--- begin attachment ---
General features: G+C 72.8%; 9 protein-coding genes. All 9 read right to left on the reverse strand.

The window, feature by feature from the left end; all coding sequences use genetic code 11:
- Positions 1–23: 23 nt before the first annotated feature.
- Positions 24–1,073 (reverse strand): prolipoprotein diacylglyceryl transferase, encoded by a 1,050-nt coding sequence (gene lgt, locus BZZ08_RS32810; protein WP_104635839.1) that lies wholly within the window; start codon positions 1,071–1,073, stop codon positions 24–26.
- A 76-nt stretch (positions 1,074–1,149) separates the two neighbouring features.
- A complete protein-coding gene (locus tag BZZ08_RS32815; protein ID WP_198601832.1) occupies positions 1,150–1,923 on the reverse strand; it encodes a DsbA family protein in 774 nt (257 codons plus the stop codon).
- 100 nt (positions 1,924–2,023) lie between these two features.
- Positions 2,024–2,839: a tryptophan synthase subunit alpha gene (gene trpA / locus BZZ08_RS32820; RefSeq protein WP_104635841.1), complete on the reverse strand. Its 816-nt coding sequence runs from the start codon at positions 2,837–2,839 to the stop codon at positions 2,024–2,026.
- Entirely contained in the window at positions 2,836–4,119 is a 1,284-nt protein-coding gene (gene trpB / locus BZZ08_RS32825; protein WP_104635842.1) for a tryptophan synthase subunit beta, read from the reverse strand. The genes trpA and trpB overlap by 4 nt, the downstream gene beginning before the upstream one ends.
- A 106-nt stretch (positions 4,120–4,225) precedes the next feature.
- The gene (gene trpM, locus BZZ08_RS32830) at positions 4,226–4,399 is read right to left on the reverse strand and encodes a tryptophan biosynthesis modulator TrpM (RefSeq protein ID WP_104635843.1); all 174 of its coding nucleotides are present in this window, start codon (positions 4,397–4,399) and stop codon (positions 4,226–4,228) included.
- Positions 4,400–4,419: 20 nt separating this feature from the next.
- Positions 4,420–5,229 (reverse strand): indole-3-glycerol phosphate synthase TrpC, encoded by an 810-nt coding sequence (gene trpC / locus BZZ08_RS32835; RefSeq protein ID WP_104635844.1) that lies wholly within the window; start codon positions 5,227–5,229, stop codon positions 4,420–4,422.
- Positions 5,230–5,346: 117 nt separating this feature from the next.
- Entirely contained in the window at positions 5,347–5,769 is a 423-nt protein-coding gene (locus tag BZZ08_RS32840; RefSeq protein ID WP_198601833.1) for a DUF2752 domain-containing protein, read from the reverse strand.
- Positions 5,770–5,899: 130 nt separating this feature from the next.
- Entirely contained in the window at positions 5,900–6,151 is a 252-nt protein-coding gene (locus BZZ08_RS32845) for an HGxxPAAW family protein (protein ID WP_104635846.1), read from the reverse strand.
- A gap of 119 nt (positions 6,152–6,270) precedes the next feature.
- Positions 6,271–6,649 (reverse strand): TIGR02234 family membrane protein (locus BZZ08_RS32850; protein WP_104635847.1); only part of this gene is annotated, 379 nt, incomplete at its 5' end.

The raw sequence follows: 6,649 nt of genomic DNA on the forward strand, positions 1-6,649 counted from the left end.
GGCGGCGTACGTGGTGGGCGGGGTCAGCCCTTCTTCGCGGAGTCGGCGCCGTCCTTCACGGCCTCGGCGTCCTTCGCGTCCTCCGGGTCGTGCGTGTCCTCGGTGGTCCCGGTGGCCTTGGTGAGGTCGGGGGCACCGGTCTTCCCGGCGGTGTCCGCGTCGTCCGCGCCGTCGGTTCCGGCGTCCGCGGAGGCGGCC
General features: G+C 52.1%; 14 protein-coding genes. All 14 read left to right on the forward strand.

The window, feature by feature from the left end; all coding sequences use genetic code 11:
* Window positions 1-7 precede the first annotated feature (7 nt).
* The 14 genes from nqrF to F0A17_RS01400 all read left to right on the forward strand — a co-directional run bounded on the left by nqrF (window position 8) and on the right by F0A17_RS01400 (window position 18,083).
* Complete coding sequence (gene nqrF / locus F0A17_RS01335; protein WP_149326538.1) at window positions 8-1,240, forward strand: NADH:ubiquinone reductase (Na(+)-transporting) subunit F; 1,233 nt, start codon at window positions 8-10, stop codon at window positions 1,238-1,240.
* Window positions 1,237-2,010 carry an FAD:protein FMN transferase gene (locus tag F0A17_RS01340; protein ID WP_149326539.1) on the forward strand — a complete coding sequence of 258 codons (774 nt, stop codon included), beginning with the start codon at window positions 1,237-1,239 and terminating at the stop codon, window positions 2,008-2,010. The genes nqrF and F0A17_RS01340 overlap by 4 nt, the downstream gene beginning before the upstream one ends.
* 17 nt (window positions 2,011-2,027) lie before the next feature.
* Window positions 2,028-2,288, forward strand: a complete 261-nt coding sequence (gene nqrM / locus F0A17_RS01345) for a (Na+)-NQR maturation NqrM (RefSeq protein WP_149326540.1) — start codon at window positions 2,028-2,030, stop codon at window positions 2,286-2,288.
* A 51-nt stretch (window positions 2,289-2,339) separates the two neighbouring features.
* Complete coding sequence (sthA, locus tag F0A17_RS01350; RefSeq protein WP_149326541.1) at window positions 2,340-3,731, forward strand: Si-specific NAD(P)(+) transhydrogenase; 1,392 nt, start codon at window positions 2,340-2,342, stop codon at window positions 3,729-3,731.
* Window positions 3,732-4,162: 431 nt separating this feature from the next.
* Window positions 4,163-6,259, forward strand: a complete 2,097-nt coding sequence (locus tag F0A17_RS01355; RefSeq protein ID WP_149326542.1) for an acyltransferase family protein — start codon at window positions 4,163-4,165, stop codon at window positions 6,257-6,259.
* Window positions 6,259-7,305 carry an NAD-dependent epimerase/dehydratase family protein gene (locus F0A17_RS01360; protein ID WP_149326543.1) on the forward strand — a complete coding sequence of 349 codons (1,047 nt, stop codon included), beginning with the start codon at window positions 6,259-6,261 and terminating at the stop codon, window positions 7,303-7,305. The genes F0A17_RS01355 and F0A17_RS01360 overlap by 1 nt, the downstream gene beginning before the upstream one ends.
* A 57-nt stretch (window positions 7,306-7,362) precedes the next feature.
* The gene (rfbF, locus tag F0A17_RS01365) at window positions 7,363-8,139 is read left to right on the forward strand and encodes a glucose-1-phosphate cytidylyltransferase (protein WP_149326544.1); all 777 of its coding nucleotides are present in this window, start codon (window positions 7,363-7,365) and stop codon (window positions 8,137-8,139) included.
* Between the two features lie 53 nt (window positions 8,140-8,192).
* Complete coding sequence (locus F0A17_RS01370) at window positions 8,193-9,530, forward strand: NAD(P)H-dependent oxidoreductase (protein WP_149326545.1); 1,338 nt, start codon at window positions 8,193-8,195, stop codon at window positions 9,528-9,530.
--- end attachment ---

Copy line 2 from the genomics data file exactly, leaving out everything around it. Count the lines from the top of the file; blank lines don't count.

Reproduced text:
The window, feature by feature from the left end; all coding sequences use genetic code 11: